Here's the Latest National Chain Facing Boycott Calls for Selling LGBT Onesies for Babies

Here's the Latest National Chain Facing Boycott Calls for Selling LGBT Onesies for Babies
Customers enter a Kohl's store in San Rafael, Calif., on Aug. 21, 2018. (Justin Sullivan/Getty Images)
Jack Phillips

Kohl's is the latest retailer facing calls for a Target-style boycott as social media users highlighted the company's "Pride Month" clothing for children.

Among the items that Kohl's is selling are LGBT-related onesies for infants and a rainbow-colored tutu for children, according to its website. Some of the items, for example, included a "Love Is Love" banner, as well as towels, bibs, candles, shorts, and pillows with the slogan.

Some users posted other merchandise such as a "Baby Sonoma Community Pride Bodysuit set" designed for 3-month, 6-month, and 9-month-old children. One of the designs includes the rainbow flag that includes the transgender colors.

Conservative influencer Benny Johnson asked on Twitter on May 28 why Kohl's was selling “Pride Merch” for 3-month-olds. In response, other users called for people to boycott Kohl's in the midst of a backlash against Target, Bud Light, the North Face, and other companies accused of promoting a pro-LGBT agenda.

Meanwhile, the heavily followed Twitter account, "End Wokeness," made similar statements online, writing that "Kohl’s is pushing LGBTQ Pride for literal babies" and that it "looks like Kohl’s didn’t learn a thing from Bud Lite and Target."

“In case you need clothes for your Gay or Trans 3 month old, Kohl’s has you covered,” commentator ALX, another popular Twitter user, wrote in a post that included a screenshot of the onesie. “Yes, this is real.”

Other Boycott Updates

The Kohl’s uproar comes nearly two months after conservatives began a boycott against Bud Light, after the beer brand appeared to invite transgender activist Dylan Mulvaney to promote the product on Instagram. The company produced a personalized beer can with Mulvaney's face on it, which Mulvaney promoted on social media in early April with the hashtag "#budlightpartner."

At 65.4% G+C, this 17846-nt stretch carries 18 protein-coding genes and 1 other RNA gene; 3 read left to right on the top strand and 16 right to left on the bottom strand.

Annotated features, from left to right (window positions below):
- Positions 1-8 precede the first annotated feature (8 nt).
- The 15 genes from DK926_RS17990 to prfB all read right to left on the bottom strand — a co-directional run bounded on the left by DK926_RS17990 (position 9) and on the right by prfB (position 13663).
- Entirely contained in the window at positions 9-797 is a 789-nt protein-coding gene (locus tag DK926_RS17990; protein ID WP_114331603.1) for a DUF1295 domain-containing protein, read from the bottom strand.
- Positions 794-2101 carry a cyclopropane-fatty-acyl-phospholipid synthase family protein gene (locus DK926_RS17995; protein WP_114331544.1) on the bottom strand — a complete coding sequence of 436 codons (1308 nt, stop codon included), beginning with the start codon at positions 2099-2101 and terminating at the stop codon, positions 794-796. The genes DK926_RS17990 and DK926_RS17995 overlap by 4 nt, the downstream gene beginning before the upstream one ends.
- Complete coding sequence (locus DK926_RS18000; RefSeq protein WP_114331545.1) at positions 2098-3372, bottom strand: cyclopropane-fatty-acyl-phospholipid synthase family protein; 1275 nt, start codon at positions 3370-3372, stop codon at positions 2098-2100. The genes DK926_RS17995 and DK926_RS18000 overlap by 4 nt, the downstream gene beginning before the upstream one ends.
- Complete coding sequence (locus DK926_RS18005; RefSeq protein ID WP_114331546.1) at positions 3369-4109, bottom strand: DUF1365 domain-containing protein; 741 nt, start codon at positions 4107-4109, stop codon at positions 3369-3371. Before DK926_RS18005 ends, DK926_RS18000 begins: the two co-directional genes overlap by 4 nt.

Since then, Bud Light's sales have dropped considerably, and reports recently indicated Anheuser-Busch's market value and stock have dropped by about $15 billion. Meanwhile, some analysts noted that unlike a number of other boycotts, the one targeting Bud Light appears to be working because people can easily switch to rival light beers.

Jared Dinges, an analyst at JPMorgan Chase, said in a note to clients last week that Bud Light sales were down 23 percent as of the week ending May 6. He noted that in the near term, a number of U.S. consumers simply won’t drink the beer.

“We believe there is a subset of American consumers who will not drink a Bud Light for the foreseeable future,” he wrote, according to reports. “We believe a 12 percent to 13 percent volume decline on an annualized basis would be a reasonable assumption.”

 Pride Month merchandise is displayed at the front of a Target store in Hackensack, N.J., on May 24, 2023. (Seth Wenig/AP Photo)
Pride Month merchandise is displayed at the front of a Target store in Hackensack, N.J., on May 24, 2023. (Seth Wenig/AP Photo)

But Michel Doukeris, CEO of Anheuser-Busch InBev, told the Financial Times that he blames “misinformation” and “confusion” for the boycott. In an attempt to distance the brand from Mulvaney, Doukeris said that only one can was produced with Mulvaney's likeness on it.

As for Target, the Minneapolis-based retail chain has seen its stock drop more than 10 percent since around May 17.

In the meantime, Target confirmed that it pulled some of its "Pride" items which also included onesies for infants as well as items that instruct children on how to use transgender pronouns.

“Since introducing this year’s collection, we’ve experienced threats impacting our team members’ sense of safety and well-being while at work,” the retail giant said, without elaborating on the specific threats. “Given these volatile circumstances, we are making adjustments to our plans, including removing items that have been at the center of the most significant confrontational behavior."
While some observers, including Sen. Ted Cruz (R-Texas), said that a Target boycott might not work, Kohl's is in a precarious situation. Over the past year, Kohl's has seen its stock drop by more than 50 percent because of a decline in consumer spending and other problems.

In June 2022, the company's stock was trading at around $46 per share. But as of May 26, the shares closed at about $20.

During a recent call with analysts, Kohl's CEO Tom Kingsbury and Chief Financial Officer Jill Timm said that the company is trying to win back some customers. Kingsbury said that due to macroeconomic issues such as persistent inflation, "the middle-income customer is being squeezed" and said that Kohl's can attract those shoppers again, although that came before the recent backlash.

The company's leadership, meanwhile, said earlier this month that it was able to post a profit during the most recent quarter amid widespread downfall in the retail market. A number of big box stores and retailers such as Walmart, Sears, and Walgreens have opted to shut their locations across the country in recent years, while home goods chain Bed Bath & Beyond filed for bankruptcy earlier this year.

Kohl's officials didn't respond by press time on the U.S. Memorial Day holiday to a request by The Epoch Times for comment. The Wisconsin-based retailer hasn't publicly commented about the growing reaction to the merchandise.

Jack Phillips is a breaking news reporter with 15 years experience who started as a local New York City reporter. Having joined The Epoch Times' news team in 2009, Jack was born and raised near Modesto in California's Central Valley. Follow him on X:
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